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Finding Sinai in Wales: a comedy with serious intent

By Jonathan Karas

The Shavuot Retreat in Bont-Goch was planned as a gender balanced, diverse weekend of learning. Due to a concatenation of misfortunes it became the outline of Jack Rosenthal play. At the end, four men of differing ages and backgrounds on various roads to, in and around Judaism found themselves on a Mount Sinai in West Wales reading the Torah in the sunshine as a herd of cattle listened. The cows were particularly impressed by the commandment that they too should not work on Shabbat (the sheep were indifferent). But how to get to Mount Sinai?

Cows gather to witness our Torah reading on 'Sinai'

The comedy started a couple of days before. Rabbi Daniel, Daniel Mackintosh and Martin Dives drove bewildered for many hours in the rain around the more depressing bits of Celtic Britain looking for my house.  There had been a certain vagueness in the directions they had been given (for which I take full responsibility). After arriving in Bont-Goch, the journey to Sinai became slightly more structured. It took in Torah study, Yoga, singing, cooking and eating, walking, more cooking and eating, silence (I believe younger readers might describe it as “chilling”), laughing, serious discussion (both formal and informal) and live streaming to community Builders who had gathered at Naomi's house in London.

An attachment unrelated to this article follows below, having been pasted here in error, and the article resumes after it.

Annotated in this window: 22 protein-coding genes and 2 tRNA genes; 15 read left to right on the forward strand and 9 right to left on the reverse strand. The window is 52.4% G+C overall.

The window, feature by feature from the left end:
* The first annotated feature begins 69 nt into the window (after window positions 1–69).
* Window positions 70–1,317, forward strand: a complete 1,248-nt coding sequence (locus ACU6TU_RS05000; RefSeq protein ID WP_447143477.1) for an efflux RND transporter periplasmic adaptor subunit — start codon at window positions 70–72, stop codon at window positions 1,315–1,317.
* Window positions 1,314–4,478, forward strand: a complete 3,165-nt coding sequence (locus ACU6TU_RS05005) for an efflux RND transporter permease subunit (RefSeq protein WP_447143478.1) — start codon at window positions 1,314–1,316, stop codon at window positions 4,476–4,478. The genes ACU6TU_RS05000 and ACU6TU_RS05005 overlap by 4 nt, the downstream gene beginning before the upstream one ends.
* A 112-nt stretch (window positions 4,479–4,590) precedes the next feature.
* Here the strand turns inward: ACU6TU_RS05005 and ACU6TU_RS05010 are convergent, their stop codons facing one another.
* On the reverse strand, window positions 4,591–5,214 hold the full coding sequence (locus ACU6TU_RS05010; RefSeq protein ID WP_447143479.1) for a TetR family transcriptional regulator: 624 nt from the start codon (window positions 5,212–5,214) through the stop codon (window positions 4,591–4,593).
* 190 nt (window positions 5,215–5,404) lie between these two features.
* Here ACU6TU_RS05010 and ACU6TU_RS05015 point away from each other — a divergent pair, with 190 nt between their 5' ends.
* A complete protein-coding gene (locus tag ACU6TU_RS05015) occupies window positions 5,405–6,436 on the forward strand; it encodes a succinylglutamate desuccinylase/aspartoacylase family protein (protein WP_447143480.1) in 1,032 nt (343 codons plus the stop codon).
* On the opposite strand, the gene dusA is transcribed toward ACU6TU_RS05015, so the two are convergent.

As in a drama, each of the protagonists in the Retreat learned something about themselves and about each other. The experience also provided an insight into how we might build a community. A successful community depends on an unspoken trust between its members. Events like the retreat are a good way not only of learning about ourselves. They provide a way of building the trust between individuals. For my part, from three people who were acquaintances, Martin, Daniel and Daniel have become people with whom I have an implicit understanding.

Of course, going on a retreat requires a commitment of time and the risk of getting lost in West Wales. It will not be to everyone’s taste. But as the community expands and new members arrive it will be essential to find ways of creating and building trust between us all - otherwise we will simply be members of an institution rather than builders of a community.

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